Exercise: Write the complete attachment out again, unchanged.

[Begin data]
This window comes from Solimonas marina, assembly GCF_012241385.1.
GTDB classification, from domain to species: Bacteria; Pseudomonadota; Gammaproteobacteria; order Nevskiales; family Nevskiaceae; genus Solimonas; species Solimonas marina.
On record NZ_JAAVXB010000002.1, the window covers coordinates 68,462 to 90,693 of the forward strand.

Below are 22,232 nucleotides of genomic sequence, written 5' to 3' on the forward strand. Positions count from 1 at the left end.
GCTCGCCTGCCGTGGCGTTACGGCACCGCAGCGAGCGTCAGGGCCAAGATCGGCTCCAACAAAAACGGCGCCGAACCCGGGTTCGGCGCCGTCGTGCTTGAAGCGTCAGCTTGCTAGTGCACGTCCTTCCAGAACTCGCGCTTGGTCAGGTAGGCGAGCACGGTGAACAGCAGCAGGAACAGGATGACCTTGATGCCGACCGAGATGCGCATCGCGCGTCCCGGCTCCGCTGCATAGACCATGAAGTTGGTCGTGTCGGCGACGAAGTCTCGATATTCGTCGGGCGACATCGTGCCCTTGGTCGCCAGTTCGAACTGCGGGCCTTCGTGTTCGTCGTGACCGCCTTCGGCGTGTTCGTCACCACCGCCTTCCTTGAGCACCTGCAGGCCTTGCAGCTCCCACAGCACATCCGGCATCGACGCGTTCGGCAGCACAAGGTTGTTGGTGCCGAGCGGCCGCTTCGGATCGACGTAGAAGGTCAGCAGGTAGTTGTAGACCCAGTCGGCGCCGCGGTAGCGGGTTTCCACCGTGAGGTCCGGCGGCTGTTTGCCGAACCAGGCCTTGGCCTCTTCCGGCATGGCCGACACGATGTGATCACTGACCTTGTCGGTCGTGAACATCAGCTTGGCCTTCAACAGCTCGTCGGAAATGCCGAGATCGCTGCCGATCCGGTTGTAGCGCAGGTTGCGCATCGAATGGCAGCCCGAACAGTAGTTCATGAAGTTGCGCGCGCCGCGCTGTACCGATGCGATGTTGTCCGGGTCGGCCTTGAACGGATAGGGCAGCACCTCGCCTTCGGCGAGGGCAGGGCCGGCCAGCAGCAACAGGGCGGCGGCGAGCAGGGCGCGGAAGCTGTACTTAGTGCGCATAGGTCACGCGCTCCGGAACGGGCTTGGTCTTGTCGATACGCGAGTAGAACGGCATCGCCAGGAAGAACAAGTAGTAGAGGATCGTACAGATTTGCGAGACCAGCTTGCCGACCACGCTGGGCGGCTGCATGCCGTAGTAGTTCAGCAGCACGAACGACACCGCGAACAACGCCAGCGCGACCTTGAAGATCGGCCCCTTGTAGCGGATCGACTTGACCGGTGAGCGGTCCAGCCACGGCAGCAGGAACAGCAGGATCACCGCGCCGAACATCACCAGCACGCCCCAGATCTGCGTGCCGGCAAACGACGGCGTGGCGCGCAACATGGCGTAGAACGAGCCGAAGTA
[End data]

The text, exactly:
This window comes from Solimonas marina, assembly GCF_012241385.1.
GTDB classification, from domain to species: Bacteria; Pseudomonadota; Gammaproteobacteria; order Nevskiales; family Nevskiaceae; genus Solimonas; species Solimonas marina.
On record NZ_JAAVXB010000002.1, the window covers coordinates 68,462 to 90,693 of the forward strand.

Below are 22,232 nucleotides of genomic sequence, written 5' to 3' on the forward strand. Positions count from 1 at the left end.
GCTCGCCTGCCGTGGCGTTACGGCACCGCAGCGAGCGTCAGGGCCAAGATCGGCTCCAACAAAAACGGCGCCGAACCCGGGTTCGGCGCCGTCGTGCTTGAAGCGTCAGCTTGCTAGTGCACGTCCTTCCAGAACTCGCGCTTGGTCAGGTAGGCGAGCACGGTGAACAGCAGCAGGAACAGGATGACCTTGATGCCGACCGAGATGCGCATCGCGCGTCCCGGCTCCGCTGCATAGACCATGAAGTTGGTCGTGTCGGCGACGAAGTCTCGATATTCGTCGGGCGACATCGTGCCCTTGGTCGCCAGTTCGAACTGCGGGCCTTCGTGTTCGTCGTGACCGCCTTCGGCGTGTTCGTCACCACCGCCTTCCTTGAGCACCTGCAGGCCTTGCAGCTCCCACAGCACATCCGGCATCGACGCGTTCGGCAGCACAAGGTTGTTGGTGCCGAGCGGCCGCTTCGGATCGACGTAGAAGGTCAGCAGGTAGTTGTAGACCCAGTCGGCGCCGCGGTAGCGGGTTTCCACCGTGAGGTCCGGCGGCTGTTTGCCGAACCAGGCCTTGGCCTCTTCCGGCATGGCCGACACGATGTGATCACTGACCTTGTCGGTCGTGAACATCAGCTTGGCCTTCAACAGCTCGTCGGAAATGCCGAGATCGCTGCCGATCCGGTTGTAGCGCAGGTTGCGCATCGAATGGCAGCCCGAACAGTAGTTCATGAAGTTGCGCGCGCCGCGCTGTACCGATGCGATGTTGTCCGGGTCGGCCTTGAACGGATAGGGCAGCACCTCGCCTTCGGCGAGGGCAGGGCCGGCCAGCAGCAACAGGGCGGCGGCGAGCAGGGCGCGGAAGCTGTACTTAGTGCGCATAGGTCACGCGCTCCGGAACGGGCTTGGTCTTGTCGATACGCGAGTAGAACGGCATCGCCAGGAAGAACAAGTAGTAGAGGATCGTACAGATTTGCGAGACCAGCTTGCCGACCACGCTGGGCGGCTGCATGCCGTAGTAGTTCAGCAGCACGAACGACACCGCGAACAACGCCAGCGCGACCTTGAAGATCGGCCCCTTGTAGCGGATCGACTTGACCGGTGAGCGGTCCAGCCACGGCAGCAGGAACAGCAGGATCACCGCGCCGAACATCACCAGCACGCCCCAGATCTGCGTGCCGGCAAACGACGGCGTGGCGCGCAACATGGCGTAGAACGAGCCGAAGTA